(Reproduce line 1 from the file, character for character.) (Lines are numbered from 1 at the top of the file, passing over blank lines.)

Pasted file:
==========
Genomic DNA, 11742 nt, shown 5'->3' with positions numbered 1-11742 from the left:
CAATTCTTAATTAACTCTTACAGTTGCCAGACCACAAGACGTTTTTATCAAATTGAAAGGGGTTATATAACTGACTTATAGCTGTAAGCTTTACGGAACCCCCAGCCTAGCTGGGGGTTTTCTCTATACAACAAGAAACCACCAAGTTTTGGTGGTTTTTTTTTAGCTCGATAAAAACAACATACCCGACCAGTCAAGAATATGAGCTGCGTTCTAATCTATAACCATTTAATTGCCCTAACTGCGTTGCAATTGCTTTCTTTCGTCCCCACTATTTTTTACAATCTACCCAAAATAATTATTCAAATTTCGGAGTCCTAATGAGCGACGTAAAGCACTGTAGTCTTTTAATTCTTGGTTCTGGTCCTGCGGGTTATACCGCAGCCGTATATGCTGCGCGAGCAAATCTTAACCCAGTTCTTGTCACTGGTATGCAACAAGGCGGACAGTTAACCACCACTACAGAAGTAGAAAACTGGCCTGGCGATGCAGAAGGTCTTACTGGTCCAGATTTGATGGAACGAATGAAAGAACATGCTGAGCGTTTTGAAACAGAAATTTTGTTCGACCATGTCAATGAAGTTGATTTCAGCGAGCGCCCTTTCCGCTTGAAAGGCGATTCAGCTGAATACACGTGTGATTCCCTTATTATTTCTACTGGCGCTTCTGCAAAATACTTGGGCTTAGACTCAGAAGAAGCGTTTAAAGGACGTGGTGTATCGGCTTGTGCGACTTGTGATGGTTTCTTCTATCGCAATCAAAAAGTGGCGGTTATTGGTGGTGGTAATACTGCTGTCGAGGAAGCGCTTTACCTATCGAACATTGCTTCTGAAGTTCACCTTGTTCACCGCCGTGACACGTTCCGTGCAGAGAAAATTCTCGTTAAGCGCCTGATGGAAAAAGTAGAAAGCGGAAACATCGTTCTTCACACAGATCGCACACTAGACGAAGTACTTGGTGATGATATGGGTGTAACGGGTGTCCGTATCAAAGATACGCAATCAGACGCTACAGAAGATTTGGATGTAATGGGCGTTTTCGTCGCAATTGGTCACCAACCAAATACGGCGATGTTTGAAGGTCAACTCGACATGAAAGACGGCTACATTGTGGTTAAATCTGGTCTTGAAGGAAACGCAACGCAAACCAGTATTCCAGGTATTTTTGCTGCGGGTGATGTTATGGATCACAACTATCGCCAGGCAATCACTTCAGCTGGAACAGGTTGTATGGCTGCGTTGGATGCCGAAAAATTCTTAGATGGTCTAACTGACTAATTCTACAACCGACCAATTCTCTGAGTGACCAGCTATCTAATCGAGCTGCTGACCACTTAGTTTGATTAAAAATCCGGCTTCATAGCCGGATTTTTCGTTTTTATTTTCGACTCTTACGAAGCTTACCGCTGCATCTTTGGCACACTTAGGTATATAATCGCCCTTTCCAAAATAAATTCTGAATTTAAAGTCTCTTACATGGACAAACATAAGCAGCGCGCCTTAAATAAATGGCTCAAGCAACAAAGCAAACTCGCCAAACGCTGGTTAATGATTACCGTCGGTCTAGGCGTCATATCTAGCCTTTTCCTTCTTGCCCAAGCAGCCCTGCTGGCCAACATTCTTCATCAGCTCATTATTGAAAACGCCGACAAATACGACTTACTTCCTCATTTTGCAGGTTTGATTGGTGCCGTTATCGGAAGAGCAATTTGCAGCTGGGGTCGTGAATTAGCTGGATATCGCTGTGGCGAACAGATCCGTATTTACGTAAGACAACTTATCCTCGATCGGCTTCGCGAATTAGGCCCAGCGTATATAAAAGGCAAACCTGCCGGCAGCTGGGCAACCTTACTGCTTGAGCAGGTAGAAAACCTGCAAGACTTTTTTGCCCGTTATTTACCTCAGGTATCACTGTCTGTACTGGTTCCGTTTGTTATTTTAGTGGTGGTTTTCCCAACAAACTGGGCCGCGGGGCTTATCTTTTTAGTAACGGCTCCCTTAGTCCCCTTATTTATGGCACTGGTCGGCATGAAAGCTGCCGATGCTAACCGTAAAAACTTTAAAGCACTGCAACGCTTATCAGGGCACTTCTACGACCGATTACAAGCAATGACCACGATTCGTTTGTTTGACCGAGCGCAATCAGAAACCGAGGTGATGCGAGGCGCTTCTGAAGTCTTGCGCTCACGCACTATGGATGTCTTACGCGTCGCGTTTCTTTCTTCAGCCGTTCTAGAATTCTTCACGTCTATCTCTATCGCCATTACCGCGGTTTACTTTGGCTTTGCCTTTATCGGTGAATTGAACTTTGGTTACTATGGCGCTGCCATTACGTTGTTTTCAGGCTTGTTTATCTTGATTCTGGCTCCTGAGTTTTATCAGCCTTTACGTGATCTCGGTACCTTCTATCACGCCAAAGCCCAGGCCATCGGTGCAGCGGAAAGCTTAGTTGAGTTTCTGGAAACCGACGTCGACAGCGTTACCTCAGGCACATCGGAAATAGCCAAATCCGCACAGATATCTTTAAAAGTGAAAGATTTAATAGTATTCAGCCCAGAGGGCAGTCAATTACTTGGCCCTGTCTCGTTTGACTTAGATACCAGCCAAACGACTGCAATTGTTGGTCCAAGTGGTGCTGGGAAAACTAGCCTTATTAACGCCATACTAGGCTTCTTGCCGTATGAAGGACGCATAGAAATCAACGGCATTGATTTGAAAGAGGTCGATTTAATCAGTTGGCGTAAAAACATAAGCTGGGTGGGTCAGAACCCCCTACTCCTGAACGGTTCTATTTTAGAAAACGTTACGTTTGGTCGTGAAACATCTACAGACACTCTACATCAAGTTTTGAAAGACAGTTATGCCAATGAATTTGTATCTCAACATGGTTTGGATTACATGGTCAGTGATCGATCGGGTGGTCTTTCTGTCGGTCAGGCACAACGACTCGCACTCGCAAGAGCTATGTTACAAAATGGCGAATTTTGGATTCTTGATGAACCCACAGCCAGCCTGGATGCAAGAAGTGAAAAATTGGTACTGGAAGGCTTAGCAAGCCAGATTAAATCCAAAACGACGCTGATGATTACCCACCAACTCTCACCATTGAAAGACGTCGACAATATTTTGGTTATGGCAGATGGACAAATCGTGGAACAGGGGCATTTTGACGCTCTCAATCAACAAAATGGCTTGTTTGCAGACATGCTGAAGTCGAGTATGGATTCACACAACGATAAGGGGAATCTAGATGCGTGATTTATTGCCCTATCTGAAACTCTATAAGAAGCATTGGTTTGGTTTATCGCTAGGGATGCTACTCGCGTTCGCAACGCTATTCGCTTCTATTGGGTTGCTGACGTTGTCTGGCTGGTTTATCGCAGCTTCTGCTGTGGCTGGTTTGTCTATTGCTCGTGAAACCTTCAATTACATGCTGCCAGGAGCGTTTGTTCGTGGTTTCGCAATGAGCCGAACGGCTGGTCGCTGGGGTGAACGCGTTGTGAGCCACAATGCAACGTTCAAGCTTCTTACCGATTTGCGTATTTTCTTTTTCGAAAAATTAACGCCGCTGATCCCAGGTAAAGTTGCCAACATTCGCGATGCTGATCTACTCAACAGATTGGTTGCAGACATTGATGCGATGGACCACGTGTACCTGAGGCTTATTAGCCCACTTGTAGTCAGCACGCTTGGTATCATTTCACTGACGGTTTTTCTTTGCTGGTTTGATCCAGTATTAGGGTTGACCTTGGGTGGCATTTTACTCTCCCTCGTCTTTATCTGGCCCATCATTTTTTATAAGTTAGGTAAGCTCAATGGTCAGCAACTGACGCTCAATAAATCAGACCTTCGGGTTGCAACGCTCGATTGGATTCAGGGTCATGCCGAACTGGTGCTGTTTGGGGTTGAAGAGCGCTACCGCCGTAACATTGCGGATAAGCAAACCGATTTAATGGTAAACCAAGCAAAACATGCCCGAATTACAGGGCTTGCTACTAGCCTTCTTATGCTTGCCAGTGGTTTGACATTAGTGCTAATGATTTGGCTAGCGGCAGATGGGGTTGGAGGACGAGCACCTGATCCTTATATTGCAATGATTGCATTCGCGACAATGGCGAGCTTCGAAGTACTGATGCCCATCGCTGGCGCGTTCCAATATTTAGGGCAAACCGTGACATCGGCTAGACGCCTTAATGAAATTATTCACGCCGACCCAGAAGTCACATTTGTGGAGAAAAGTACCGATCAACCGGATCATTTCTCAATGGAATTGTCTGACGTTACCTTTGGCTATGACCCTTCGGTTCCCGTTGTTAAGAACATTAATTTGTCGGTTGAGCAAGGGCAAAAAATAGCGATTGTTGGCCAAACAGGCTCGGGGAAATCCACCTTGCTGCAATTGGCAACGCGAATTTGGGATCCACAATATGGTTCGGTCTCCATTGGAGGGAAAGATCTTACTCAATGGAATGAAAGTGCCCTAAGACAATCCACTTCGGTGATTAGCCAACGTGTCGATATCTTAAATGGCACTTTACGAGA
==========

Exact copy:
Genomic DNA, 11742 nt, shown 5'->3' with positions numbered 1-11742 from the left: